The Broadband Delivery (BDUK) superfast broadband roll-out may be in full swing, but research conducted by the County Councils Network (CCN) has suggested 45% of county councils in England doubt their ability to reach the government-mandated target of 95% coverage by 2017.
The CCN – a cross-party coalition representing 37 English county councils and unitary authorities covering 23 million people – said councils risked being unable to achieve the estimated £35bn worth of economic growth that the Department for Environment, Food & Rural Affairs (Defra) believes is possible from improved rural connectivity.
While 81% of authorities said they saw the gap between urban and rural broadband coverage narrowing, and 90% praised the effectiveness of their working relationships with BT, many still had concerns regarding the value and transparency of the superfast broadband programme.
Only 29% said they thought the BDUK delivery process and market were sufficiently competitive and 65% said that the commercial confidentiality in the BDUK contracts was preventing them from demonstrating how they were getting best value from their investment in the scheme backed by the Department for Culture, Media & Sport.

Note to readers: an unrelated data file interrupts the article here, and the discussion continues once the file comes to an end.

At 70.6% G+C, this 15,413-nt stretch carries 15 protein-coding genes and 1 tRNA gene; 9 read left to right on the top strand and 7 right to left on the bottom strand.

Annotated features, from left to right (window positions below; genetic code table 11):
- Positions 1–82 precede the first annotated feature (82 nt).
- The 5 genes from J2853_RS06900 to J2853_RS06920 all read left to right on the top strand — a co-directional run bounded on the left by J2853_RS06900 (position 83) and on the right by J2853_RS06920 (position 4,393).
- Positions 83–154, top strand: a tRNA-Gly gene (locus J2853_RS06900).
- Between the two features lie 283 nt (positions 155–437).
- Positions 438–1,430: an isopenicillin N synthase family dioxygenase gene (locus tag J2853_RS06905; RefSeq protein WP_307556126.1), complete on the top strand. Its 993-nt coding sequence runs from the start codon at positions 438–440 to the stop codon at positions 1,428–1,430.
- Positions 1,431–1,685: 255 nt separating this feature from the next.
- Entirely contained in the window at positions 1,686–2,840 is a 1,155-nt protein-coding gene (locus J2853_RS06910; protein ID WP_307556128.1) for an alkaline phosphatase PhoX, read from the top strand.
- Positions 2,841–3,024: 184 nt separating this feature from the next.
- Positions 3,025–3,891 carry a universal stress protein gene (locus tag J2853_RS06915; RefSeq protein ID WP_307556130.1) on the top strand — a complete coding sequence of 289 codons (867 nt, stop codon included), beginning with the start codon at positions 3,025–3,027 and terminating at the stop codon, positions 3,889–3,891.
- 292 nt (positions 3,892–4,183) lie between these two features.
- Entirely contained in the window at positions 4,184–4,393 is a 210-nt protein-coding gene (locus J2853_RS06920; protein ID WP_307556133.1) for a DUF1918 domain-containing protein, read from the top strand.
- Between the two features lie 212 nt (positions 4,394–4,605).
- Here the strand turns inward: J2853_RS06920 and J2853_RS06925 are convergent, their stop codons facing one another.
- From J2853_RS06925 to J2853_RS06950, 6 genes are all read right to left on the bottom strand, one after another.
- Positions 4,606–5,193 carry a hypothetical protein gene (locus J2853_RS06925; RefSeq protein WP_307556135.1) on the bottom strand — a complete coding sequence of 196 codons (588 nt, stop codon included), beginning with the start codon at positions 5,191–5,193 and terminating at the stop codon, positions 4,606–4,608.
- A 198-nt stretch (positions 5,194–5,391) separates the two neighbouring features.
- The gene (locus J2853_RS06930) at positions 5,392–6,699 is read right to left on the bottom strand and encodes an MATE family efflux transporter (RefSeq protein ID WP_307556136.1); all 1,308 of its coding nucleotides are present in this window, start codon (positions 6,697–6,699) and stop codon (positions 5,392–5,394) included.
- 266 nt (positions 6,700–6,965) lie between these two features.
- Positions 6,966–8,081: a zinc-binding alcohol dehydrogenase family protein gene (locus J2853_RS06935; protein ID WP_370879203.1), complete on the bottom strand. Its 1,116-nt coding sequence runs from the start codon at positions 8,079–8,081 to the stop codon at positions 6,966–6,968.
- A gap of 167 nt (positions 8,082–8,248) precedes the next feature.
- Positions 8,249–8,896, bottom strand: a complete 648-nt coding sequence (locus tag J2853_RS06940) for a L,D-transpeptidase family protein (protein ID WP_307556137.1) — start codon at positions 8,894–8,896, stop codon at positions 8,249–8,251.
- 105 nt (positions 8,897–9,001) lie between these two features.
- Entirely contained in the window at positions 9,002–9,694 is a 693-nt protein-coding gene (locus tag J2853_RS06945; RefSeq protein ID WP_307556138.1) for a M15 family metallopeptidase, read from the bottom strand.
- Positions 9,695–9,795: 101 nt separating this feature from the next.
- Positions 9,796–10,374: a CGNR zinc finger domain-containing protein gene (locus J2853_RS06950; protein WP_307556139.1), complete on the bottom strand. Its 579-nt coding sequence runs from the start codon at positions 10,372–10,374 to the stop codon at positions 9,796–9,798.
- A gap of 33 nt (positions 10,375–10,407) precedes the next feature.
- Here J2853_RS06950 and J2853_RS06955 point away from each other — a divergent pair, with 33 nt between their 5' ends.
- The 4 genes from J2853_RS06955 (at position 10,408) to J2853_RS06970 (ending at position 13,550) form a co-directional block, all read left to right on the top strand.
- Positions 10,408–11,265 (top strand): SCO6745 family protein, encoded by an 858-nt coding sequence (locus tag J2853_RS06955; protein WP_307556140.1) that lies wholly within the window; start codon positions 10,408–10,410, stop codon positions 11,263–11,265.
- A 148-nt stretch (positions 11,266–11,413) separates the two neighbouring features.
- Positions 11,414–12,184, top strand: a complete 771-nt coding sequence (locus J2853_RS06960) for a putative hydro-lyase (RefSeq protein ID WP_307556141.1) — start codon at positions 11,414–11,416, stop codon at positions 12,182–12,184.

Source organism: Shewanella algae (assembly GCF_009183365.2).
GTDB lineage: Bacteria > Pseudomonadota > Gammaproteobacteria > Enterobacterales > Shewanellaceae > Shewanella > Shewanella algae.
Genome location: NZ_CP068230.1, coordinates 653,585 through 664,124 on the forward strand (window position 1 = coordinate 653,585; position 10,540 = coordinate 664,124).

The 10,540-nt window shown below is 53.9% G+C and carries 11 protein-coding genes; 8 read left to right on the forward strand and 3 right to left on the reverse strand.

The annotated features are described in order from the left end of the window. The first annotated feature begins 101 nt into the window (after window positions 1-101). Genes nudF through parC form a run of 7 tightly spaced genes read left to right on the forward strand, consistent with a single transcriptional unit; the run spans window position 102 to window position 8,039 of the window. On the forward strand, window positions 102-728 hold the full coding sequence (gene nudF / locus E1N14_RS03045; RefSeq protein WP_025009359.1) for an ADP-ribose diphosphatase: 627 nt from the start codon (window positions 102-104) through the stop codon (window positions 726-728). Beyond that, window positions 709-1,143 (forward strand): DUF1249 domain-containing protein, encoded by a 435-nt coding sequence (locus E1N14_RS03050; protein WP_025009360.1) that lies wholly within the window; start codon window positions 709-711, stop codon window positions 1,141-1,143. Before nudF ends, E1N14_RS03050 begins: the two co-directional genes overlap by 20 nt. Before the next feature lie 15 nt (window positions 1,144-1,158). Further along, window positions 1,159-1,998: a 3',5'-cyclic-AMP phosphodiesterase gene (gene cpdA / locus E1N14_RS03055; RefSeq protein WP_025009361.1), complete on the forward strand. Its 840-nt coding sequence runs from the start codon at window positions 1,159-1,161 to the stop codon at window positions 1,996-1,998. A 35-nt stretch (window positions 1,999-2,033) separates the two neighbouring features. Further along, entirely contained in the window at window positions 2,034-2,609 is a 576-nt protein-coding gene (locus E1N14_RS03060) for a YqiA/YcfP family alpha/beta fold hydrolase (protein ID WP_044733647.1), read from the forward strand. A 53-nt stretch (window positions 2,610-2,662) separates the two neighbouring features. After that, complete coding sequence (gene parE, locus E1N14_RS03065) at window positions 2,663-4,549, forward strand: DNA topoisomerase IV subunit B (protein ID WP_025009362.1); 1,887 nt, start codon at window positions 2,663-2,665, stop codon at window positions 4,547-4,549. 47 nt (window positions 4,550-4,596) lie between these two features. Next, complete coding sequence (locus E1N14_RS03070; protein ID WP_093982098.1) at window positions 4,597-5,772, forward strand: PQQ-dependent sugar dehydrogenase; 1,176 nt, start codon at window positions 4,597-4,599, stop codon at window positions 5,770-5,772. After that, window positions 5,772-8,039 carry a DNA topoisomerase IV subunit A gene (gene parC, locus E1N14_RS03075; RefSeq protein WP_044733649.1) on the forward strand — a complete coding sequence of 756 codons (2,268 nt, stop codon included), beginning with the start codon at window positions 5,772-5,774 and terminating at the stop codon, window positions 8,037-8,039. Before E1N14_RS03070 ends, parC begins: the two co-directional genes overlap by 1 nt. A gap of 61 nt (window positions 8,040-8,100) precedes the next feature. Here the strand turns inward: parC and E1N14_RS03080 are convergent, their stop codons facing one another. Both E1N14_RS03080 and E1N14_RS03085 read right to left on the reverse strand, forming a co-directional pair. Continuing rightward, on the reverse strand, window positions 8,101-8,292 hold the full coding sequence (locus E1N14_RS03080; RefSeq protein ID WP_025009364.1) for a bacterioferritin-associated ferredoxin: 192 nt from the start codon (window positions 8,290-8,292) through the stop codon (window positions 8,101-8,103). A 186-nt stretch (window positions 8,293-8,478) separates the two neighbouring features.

CCN infrastructure spokesman Martin Hill said councils were pulling out all the stops to get rural communities connected to superfast broadband, with an average spending commitment per authority of £5.5m in phase one.
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However, he said, even though the programme was on the right track, it needed to be “more flexible and transparent to ensure our goals are met”, particularly with regard to the cost of connecting the final 5%.
“We also need schemes like Broadband Connectivity Vouchers to move out of cities and support businesses in our communities,” said Hill. “The UK economy cannot afford a two speed digital landscape.”
BDUK CEO Chris Townsend told a recent Public Accounts Committee hearing that he was still confident of achieving 95% coverage within the timescale set out.
MPs had criticised BDUK for not being vigilant enough over delivery of its coverage targets, with committee chair Margaret Hodge saying only 16% of rural small and medium-sized enterprises had superfast access, and half of those were not satisfied with what they had.
Meanwhile, Chancellor George Osborne has set out plans to go beyond the 24Mbps target for superfast broadband laid down by BDUK, saying in his 2015 Budget speech that he wanted to begin roll-out of 100Mbps speeds, although he gave no indication of when that project might start.
However, even 100Mbps broadband has been criticised as too slow to meet future needs.